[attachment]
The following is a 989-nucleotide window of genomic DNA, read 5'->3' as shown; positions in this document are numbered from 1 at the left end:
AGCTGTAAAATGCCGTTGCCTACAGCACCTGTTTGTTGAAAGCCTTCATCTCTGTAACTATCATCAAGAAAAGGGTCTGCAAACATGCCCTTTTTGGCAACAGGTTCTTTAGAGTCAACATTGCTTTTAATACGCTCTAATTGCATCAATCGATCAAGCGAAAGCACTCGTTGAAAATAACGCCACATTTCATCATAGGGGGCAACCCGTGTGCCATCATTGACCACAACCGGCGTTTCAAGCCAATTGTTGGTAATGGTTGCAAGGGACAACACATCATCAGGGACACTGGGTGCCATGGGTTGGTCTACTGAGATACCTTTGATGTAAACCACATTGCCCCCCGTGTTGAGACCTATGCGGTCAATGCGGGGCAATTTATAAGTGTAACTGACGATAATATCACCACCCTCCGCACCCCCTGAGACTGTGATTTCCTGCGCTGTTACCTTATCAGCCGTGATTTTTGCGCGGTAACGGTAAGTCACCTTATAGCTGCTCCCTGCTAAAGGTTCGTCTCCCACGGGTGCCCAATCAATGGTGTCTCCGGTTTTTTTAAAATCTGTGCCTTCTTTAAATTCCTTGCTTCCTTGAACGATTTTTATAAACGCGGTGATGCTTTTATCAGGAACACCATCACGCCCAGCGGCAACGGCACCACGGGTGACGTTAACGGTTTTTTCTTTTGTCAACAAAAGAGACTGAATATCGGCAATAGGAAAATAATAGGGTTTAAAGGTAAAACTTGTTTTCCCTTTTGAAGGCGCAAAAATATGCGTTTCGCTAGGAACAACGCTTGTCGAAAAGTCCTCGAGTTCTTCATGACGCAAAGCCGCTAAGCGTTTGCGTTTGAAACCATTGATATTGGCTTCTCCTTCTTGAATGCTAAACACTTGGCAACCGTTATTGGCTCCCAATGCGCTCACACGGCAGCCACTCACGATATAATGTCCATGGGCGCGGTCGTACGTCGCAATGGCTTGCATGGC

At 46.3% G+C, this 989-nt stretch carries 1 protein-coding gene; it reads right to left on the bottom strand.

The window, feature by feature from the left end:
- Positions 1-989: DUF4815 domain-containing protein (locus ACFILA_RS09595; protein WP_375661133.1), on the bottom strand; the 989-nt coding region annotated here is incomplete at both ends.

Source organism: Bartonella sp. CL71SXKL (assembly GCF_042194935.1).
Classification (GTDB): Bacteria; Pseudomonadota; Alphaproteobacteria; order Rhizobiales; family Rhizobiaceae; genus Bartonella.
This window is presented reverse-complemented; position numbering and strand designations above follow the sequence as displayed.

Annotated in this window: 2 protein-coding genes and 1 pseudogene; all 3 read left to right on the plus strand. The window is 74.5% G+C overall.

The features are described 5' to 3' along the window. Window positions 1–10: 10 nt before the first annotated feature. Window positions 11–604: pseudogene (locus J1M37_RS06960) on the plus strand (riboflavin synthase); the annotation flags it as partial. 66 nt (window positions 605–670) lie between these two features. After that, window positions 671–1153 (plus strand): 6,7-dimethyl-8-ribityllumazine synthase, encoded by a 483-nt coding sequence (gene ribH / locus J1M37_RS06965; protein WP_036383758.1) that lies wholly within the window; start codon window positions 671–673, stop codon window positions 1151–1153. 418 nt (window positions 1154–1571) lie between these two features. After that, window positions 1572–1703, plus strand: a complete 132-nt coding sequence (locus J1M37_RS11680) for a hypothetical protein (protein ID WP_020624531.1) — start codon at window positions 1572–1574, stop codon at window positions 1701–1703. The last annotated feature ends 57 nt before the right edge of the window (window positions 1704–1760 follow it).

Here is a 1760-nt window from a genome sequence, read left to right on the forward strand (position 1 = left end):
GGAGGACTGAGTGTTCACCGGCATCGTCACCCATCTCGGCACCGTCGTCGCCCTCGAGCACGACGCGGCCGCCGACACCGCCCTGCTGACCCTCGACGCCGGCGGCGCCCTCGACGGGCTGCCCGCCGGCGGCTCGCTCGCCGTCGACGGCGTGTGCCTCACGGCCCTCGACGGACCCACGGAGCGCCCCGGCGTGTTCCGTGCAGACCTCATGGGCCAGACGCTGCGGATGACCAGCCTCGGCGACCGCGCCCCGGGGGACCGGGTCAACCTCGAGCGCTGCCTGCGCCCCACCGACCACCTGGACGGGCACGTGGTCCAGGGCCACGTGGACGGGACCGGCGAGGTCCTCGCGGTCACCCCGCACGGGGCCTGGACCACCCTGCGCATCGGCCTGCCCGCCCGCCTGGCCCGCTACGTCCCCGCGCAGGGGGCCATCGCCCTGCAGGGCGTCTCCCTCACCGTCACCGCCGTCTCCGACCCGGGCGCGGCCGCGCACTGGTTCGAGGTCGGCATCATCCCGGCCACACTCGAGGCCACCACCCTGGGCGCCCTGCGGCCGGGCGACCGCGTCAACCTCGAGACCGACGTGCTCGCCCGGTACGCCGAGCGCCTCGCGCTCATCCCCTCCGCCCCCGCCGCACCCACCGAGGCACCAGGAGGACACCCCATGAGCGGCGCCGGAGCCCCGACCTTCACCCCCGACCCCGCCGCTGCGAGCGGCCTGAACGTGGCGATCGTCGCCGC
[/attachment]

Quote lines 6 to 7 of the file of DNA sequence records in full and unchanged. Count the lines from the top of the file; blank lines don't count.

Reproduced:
Source organism: Bartonella sp. CL71SXKL (assembly GCF_042194935.1).
Classification (GTDB): Bacteria; Pseudomonadota; Alphaproteobacteria; order Rhizobiales; family Rhizobiaceae; genus Bartonella.